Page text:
Read e-book online Arctic Peoples (Native America) PDF

By Craig A Doherty

ISBN-10: 0816059705

ISBN-13: 9780816059706

A part of the 10-volume set local the United States, this name tells the heritage and tradition of Arctic peoples. It starts off with a quick set advent that discusses a number of the large historical past and subject matters chanced on all through Arctic peoples' tradition, in addition to explains the idea that of tradition parts to scholars.

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Kayaks and umiaks were a great way to travel around the many bays and islands of the Arctic coastline in the warmer months, however, in the winter much of that water was frozen over. In the winter, Arctic people had to travel over snow and ice to hunt. Thousands of years ago, the people of the Arctic domesticated the dog and created the original sled dogs. Teams of dogs were used to pull large sleds over the frozen Arctic land and frozen seascape. In the fall, whole villages would load all ( 36 ( Arctic Peoples their belongings onto their sleds and travel over the ice to their winter homes.

Umiaks were used both for travel and hunting. Whaling was one of the primary uses of an umiak. Whaling trips were led by the owner of the umiak and involved a large group of whalers from a single village. When traveling by umiak, a group camping on shore at night could use their overturned umiaks like tents to provide shelter at night. Kayaks and umiaks were a great way to travel around the many bays and islands of the Arctic coastline in the warmer months, however, in the winter much of that water was frozen over.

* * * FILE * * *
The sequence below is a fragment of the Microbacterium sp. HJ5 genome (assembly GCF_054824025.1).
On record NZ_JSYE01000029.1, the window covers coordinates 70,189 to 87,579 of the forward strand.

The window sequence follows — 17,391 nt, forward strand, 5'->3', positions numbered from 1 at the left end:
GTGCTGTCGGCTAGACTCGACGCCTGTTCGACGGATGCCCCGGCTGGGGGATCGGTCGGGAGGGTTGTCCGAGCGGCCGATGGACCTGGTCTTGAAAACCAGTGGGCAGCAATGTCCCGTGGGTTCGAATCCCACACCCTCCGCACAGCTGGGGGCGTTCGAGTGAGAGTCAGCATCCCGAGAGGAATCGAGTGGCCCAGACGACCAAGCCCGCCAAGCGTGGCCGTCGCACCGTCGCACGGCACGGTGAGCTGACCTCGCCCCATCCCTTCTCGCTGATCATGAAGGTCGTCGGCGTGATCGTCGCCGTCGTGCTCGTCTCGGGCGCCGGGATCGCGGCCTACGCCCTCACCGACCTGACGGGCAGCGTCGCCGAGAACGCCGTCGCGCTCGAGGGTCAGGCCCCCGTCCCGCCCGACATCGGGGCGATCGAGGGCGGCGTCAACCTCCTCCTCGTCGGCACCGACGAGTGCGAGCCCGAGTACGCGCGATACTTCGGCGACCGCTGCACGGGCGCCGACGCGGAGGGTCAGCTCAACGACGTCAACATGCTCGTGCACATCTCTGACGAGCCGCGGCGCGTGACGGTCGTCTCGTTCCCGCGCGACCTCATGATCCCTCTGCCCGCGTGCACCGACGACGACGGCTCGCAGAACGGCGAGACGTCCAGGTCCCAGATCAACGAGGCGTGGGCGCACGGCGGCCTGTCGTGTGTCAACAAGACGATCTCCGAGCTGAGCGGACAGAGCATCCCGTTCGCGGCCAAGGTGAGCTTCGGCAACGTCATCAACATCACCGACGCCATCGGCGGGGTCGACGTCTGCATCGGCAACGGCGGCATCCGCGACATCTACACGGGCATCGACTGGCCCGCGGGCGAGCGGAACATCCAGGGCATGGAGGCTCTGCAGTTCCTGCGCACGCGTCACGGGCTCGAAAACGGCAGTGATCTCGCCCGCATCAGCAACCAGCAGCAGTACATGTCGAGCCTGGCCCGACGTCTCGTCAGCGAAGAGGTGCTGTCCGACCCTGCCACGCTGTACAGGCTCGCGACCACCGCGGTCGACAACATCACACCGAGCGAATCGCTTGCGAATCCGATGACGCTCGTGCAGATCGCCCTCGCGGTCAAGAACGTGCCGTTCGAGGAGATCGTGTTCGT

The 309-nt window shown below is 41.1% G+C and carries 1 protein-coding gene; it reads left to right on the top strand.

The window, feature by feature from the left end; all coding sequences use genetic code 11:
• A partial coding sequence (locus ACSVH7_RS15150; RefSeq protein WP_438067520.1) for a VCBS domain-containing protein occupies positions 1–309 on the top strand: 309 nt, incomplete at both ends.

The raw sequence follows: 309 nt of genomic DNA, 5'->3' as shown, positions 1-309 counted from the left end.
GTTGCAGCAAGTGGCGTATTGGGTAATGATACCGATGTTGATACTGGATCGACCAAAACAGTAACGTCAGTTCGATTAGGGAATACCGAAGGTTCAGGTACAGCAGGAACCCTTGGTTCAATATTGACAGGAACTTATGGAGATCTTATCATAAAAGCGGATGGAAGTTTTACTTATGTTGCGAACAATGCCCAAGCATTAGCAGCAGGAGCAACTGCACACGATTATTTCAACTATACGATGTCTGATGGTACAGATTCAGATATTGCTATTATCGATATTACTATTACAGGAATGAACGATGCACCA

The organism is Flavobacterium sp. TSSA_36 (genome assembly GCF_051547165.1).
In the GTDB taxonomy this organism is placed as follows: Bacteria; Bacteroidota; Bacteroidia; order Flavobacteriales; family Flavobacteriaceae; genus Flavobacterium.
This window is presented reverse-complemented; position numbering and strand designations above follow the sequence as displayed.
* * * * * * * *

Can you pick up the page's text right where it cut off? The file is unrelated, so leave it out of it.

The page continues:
Little trade took place between the Indians of the Subarctic and Arctic as the two groups often considered each other enemies. 3 Houses, Clothes, Tools, and Transportation 8 22 HOUSES Living in the Arctic required a number of types of housing. The traditional type of house a family lived in depended on their location and the time of year. The Aleut tended to live in permanent villages, building rather substantial houses that might house as many as 20 or more people. The houses of the Aleut, barabaras, were usually partially dug down three to four feet into the ground.

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Arctic Peoples (Native America) by Craig A Doherty


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